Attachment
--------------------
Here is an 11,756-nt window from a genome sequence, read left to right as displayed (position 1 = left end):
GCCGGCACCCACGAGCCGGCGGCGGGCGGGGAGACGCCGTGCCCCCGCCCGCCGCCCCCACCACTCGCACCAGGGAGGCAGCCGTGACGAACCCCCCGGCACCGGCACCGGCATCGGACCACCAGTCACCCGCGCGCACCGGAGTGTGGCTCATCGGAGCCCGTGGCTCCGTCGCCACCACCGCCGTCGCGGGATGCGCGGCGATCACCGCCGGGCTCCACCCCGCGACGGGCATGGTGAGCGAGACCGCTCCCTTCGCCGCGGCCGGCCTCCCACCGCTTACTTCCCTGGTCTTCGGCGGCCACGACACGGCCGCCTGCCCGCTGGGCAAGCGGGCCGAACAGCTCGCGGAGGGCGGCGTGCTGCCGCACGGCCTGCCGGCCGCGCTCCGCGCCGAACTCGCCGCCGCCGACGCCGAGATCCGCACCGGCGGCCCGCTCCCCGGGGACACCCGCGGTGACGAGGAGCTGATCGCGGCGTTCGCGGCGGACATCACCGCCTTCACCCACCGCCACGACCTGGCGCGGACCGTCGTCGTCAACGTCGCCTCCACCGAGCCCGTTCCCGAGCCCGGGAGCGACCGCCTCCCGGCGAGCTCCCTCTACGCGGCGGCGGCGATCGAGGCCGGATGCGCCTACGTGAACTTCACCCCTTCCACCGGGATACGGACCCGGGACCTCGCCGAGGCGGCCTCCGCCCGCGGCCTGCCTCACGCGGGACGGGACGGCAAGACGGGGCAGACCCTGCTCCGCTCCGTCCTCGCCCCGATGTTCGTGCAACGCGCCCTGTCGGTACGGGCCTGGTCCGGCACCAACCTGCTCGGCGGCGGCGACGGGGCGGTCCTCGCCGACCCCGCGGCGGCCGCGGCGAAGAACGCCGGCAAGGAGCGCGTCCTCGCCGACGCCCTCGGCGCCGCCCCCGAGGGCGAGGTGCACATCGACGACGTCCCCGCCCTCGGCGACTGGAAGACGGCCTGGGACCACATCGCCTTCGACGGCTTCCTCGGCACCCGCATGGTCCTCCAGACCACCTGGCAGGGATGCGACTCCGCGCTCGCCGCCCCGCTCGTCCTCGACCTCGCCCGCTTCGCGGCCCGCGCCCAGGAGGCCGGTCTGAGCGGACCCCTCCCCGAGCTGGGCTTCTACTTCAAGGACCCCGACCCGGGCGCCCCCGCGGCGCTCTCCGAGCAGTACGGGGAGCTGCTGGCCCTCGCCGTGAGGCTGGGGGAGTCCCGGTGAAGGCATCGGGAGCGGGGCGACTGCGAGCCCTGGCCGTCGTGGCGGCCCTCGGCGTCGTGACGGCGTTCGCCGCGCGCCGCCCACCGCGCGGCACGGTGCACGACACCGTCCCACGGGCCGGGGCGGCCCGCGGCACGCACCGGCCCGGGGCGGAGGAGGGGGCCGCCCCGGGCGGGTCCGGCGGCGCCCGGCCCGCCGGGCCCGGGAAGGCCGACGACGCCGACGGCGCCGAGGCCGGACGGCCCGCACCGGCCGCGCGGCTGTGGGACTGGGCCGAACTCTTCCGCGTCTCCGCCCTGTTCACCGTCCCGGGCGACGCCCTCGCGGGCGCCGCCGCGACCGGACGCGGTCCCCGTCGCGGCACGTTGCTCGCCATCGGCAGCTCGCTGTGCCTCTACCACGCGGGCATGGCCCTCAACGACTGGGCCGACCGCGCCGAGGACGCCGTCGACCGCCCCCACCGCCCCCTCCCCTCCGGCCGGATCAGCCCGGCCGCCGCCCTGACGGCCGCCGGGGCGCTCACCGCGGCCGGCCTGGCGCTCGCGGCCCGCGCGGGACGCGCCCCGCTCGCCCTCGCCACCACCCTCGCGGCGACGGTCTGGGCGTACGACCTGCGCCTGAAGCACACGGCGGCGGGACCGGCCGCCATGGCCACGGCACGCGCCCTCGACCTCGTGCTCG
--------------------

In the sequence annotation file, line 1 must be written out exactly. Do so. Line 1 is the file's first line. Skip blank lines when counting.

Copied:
Here is an 11,756-nt window from a genome sequence, read left to right as displayed (position 1 = left end):